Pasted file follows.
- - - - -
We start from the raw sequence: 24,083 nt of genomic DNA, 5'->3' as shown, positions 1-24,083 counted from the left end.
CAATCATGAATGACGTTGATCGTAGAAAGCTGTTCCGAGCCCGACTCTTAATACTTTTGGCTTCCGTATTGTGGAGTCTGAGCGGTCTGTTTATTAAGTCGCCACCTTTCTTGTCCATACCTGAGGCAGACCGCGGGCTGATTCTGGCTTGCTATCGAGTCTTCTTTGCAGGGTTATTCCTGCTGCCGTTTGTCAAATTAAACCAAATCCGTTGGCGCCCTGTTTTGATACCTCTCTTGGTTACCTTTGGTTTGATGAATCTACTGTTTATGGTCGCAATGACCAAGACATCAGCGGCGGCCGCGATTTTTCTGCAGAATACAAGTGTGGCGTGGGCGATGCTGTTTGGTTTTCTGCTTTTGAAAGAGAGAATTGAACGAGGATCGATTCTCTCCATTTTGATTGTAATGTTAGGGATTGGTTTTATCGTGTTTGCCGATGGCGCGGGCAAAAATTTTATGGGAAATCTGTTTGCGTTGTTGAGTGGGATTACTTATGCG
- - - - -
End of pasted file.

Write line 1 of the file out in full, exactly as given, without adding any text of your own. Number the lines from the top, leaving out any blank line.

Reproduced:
We start from the raw sequence: 24,083 nt of genomic DNA, 5'->3' as shown, positions 1-24,083 counted from the left end.